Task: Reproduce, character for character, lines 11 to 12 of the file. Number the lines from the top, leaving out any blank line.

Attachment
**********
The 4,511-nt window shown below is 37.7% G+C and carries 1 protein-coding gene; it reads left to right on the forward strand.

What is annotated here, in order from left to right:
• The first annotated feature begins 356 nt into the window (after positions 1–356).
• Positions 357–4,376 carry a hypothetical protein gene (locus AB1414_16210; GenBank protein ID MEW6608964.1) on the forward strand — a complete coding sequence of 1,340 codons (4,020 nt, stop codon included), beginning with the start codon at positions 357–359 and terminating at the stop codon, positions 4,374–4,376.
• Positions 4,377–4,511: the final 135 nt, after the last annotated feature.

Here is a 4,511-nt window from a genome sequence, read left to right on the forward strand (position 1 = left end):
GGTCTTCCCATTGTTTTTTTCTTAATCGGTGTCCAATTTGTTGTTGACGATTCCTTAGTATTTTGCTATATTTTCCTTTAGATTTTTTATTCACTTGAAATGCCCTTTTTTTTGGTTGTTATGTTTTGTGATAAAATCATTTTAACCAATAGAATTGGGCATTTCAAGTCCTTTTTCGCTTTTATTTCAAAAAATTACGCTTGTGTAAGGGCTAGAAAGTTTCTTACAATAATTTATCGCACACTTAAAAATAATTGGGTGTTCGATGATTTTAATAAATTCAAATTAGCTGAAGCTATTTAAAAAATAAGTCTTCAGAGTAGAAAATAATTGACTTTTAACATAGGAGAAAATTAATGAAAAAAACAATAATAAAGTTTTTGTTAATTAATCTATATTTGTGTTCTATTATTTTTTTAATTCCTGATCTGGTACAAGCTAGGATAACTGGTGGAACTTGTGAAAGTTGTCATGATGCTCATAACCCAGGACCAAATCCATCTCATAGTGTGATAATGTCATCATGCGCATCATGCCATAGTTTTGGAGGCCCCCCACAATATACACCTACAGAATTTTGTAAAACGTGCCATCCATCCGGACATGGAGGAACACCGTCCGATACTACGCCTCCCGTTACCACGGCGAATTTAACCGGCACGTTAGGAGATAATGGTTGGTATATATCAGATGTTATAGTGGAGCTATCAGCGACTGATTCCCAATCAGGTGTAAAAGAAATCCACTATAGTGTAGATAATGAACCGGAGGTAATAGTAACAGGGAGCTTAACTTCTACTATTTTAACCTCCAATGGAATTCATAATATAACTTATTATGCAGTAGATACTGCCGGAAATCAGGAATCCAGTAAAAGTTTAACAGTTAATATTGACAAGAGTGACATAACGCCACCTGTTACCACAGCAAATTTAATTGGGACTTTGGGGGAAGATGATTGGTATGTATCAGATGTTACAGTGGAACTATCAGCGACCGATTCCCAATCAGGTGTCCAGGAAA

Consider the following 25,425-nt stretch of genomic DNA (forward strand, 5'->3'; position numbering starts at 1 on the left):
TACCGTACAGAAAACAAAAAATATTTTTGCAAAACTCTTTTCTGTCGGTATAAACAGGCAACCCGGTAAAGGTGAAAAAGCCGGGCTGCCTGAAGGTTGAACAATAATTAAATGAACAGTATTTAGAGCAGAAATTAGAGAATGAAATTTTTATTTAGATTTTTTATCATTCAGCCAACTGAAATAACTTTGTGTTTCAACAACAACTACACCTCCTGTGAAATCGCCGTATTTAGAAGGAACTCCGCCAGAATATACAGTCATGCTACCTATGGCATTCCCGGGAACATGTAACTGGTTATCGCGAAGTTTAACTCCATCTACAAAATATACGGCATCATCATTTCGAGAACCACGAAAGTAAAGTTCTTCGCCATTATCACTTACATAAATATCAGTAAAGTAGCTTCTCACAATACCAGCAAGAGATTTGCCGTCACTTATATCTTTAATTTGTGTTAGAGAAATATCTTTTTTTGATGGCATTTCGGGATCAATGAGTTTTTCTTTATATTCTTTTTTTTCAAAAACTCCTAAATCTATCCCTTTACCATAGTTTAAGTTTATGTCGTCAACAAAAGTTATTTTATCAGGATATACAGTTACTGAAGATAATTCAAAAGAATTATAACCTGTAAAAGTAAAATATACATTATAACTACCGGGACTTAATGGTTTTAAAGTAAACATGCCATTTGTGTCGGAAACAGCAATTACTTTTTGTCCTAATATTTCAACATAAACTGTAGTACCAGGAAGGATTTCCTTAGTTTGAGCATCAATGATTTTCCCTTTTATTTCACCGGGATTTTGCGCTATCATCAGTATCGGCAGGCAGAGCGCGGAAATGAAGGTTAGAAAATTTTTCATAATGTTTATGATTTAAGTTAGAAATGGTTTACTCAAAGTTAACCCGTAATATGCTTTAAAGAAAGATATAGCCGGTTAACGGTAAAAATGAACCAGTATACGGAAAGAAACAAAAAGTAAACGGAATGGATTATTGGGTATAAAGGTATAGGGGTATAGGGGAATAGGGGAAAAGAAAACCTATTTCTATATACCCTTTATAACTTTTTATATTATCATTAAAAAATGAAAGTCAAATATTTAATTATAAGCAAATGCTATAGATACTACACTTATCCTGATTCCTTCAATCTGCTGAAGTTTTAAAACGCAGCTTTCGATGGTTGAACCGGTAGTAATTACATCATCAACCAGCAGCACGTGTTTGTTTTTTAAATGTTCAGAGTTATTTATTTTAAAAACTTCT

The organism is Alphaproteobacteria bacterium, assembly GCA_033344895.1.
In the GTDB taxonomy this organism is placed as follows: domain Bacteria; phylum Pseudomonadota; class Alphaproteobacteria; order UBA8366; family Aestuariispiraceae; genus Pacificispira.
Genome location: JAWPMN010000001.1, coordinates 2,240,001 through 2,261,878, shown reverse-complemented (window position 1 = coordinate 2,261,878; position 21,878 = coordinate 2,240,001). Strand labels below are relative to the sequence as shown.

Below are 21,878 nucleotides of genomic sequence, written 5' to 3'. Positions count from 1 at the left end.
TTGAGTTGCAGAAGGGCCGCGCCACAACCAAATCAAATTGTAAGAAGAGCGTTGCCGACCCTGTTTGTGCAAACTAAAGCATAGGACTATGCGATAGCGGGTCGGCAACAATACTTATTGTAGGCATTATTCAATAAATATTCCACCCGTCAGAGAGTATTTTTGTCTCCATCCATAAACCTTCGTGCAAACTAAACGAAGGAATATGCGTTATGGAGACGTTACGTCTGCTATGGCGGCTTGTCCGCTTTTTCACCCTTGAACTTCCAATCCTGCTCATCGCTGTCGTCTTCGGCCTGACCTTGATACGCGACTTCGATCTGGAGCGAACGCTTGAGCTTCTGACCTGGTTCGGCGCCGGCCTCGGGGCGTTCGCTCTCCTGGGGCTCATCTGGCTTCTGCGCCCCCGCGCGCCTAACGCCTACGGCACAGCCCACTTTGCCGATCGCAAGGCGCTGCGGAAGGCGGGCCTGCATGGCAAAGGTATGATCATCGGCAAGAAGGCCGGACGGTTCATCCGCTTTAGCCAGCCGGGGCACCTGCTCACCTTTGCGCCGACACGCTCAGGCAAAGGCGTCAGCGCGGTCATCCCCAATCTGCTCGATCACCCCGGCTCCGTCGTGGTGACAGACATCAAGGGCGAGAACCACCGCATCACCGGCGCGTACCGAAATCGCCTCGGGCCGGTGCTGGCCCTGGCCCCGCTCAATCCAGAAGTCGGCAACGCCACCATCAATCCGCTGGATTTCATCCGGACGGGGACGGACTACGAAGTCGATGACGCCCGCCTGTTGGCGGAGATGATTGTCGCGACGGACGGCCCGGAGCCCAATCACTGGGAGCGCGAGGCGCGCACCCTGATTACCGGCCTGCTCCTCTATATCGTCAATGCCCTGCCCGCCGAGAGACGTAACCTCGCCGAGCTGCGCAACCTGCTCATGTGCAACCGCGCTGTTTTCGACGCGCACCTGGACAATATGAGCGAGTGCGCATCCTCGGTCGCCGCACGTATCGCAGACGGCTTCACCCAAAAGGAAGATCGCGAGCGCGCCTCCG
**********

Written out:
In the GTDB taxonomy this organism is placed as follows: domain Bacteria; phylum Pseudomonadota; class Alphaproteobacteria; order UBA8366; family Aestuariispiraceae; genus Pacificispira.
Genome location: JAWPMN010000001.1, coordinates 2,240,001 through 2,261,878, shown reverse-complemented (window position 1 = coordinate 2,261,878; position 21,878 = coordinate 2,240,001). Strand labels below are relative to the sequence as shown.